Some Orange County hospitals said Friday they were grateful the Schwarzenegger administration is considering a plan to relax future nurse-to-patient staffing rules while others said they would have had no problem meeting them.
Nurses said that easing the requirements will lead to only one thing: poorer care.
Sandra Shewry, the governor’s director of health services, this week suggested that emergency rooms be exempted from the required staffing ratios when they experience unexpected increases in patients. She also proposed that the state postpone the Jan. 1 implementation of the regulation requiring that nurse-to-patient ratio in medical-surgical wards change to 1 to 5 from the current 1 to 6.
Orange County supervisors expressed their concern in February joining with their Los Angeles County counterparts to write Gov. Arnold Schwarzenegger a letter.
The supervisors then asked the Department of Health Services to waive sanctions for hospitals that don’t comply with the staffing levels as long as they try to recruit more nurses.
“Compliance with these regulations should be consistent with providing high-quality patient care, but should not risk the closing of hospitals or a reduction in hospital capacity,” they wrote.
Hospitals say the problems are the difficulty finding nurses and the increased costs that go with having more of them on duty.
In a letter to the governor, the California Healthcare Assn., which represents hospitals, quoted a state study that said California will be short 30,000 nurses by 2006 and 97,500 four years after that. The letter also said California ranks 49th in the nation in nurses per capita.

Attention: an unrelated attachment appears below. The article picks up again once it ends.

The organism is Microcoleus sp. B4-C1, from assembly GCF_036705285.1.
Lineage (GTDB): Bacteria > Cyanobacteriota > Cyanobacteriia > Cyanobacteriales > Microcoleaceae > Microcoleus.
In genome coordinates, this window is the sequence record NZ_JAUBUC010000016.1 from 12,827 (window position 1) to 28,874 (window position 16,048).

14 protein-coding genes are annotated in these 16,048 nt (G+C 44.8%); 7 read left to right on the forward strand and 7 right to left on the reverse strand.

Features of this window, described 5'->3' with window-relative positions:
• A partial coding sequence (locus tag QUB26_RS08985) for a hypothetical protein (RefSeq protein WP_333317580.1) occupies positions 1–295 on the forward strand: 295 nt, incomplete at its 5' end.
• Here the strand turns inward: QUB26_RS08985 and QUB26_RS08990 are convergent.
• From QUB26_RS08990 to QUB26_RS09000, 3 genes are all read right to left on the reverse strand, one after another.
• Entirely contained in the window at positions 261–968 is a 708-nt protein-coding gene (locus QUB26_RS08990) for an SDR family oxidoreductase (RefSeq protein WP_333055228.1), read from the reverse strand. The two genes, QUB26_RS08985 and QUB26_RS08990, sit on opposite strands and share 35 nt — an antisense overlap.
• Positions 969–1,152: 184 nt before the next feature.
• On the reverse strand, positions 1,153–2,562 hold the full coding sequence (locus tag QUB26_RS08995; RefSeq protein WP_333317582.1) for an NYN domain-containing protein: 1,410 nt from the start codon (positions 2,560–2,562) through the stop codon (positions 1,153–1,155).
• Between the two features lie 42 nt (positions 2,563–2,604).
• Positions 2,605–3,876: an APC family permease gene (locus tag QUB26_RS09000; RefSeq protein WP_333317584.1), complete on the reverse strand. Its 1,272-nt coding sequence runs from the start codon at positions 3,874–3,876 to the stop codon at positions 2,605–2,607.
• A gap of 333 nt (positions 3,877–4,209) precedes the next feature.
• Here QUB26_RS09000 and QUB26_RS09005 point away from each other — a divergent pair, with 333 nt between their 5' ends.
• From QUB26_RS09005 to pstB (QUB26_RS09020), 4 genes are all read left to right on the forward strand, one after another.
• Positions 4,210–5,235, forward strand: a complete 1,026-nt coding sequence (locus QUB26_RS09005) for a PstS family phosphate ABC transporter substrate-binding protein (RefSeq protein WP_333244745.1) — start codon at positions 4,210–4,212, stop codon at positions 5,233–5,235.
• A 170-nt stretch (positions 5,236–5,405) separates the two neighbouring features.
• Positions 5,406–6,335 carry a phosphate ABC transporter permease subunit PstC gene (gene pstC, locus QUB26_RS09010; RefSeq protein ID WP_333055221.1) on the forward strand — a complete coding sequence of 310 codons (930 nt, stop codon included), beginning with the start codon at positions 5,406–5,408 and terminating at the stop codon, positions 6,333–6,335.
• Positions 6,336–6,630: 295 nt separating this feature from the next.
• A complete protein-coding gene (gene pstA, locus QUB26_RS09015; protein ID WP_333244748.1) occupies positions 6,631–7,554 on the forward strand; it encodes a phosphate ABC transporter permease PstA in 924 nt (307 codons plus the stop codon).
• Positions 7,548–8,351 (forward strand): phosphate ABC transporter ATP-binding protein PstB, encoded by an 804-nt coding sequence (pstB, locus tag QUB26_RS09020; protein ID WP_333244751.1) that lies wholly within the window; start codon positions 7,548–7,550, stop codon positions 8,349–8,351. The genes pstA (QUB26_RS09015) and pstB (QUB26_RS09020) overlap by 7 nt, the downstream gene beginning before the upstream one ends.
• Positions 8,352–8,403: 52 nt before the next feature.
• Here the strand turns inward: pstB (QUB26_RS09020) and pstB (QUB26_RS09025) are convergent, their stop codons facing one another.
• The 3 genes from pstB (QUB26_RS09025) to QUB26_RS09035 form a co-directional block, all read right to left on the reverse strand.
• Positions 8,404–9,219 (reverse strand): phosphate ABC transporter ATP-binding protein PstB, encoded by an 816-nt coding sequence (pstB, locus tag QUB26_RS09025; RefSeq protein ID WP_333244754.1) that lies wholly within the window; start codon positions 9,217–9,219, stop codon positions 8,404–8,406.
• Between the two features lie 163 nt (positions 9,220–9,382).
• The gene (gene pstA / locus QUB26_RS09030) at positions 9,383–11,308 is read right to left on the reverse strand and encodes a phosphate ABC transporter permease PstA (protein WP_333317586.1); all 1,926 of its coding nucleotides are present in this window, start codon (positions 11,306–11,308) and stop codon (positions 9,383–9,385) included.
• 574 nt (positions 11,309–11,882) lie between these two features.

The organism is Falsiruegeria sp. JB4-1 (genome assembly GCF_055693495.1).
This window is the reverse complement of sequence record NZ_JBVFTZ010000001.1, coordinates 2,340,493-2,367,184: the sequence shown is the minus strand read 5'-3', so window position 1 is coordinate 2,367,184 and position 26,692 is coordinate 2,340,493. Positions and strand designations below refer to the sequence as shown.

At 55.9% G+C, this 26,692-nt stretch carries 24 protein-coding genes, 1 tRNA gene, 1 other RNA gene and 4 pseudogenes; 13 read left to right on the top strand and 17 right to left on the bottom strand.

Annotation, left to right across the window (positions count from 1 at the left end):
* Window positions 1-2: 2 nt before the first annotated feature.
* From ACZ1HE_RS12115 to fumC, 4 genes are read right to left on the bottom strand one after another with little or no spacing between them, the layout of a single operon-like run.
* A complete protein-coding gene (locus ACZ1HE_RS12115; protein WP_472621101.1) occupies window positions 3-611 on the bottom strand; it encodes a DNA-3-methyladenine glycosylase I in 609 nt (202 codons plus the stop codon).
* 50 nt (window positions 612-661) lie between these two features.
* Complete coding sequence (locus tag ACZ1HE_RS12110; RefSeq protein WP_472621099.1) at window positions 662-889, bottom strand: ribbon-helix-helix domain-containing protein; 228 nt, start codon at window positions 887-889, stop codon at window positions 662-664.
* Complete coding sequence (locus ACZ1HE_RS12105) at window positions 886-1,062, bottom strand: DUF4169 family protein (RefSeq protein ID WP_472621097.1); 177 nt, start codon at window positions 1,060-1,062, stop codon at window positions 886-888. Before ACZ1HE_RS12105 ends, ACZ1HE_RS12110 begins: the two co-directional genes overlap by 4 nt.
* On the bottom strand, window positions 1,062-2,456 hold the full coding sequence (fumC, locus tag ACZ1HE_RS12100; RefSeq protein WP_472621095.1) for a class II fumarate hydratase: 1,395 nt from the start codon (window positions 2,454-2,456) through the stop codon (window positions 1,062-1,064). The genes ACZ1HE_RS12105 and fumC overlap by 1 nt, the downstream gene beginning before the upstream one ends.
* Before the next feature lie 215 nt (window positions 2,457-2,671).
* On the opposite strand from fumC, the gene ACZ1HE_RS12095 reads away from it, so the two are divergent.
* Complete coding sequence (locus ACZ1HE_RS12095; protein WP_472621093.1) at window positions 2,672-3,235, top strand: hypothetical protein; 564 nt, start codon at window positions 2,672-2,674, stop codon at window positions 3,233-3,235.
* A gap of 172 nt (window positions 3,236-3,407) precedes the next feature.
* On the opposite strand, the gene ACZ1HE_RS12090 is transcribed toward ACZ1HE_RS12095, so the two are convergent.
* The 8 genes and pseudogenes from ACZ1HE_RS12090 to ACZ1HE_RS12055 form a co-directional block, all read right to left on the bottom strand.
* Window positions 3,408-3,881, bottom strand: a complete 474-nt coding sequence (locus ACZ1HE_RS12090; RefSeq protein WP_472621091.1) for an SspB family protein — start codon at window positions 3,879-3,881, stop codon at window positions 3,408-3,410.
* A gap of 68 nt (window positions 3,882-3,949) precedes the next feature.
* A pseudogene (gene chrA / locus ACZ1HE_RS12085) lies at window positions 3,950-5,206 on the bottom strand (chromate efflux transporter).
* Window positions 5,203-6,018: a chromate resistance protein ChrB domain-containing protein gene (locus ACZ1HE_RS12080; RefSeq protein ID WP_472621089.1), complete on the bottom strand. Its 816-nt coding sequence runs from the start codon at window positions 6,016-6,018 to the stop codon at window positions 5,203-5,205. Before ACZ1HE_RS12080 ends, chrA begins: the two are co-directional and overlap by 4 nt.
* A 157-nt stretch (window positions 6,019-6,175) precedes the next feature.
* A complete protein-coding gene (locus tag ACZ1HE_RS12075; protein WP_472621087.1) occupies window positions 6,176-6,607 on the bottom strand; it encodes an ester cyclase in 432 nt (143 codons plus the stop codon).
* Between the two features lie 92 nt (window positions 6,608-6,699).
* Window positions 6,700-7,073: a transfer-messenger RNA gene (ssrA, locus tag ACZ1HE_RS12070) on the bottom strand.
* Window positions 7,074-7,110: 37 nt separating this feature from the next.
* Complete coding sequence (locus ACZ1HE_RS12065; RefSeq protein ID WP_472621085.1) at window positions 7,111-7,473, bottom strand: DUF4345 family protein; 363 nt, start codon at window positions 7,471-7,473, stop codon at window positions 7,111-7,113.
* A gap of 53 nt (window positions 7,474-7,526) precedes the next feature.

John D. Gilwee, who heads the Hospital Assn. of Southern California’s Orange County office, said his group is “delighted” about the possible changes. “This is something hospitals have been asking for for a long time,” he said.
But not all hospitals found the staffing requirements overwhelming. Debra Shipnuck, a spokeswoman for Kaiser Permanente, said staffing levels at the HMO’s medical-surgical wards already are better than 1 to 5. The levels are expected to drop to 1 to 4 in January, as required by their contract with the California Nurses Assn.
Rick Martin, chief nursing officer at Hoag Memorial Hospital Presbyterian in Newport Beach, said his institution has prepared for the lower ratios by hiring almost 100 newly graduated nurses in the first half of the year.
“We understand there will be a greater expense for us, but we have that commitment,” he said.
Officials at Anaheim Memorial Medical Center, however, welcomed the proposal to relax the staffing standards.
“We’re very pleased there’s going to be a moratorium so we can study it and everyone can catch their breath,” said Melinda Beswick, the hospital’s CEO and a former nurse.
She echoed the feelings of others that the biggest problems were filling in for nurses who go on breaks. Because the law does not allow another nurse on the floor to cover the position, hospitals are required to maintain higher levels of staffing.
“The costs to the organization are unsustainable,” Beswick said.
She said her hospital begins each shift in compliance with the regulations, but because of the breaks, it often fails to meet the ratio as the shifts progress.
The hospital recently hired 42 nurses from around the world on 18-month contracts to help meet the staffing demands.
“I empathize with the nurses for their tremendous workload,” she said. “I don’t want to end up further relaxing the ratios. I just want the opportunity to [adjust staffing] in a reasonable manner so I can preserve patient safety and sustain the financial viability” of the hospital.
Nurses opposed any changes. Maureen Berry, a nurse at UCI Medical Center in Orange, said fewer nurses equals more errors and poorer care.
“What I feel for are the patients,” she said. “Now they’ll have to wait longer when they push the call button because the hospital industry basically stated this is not a priority.”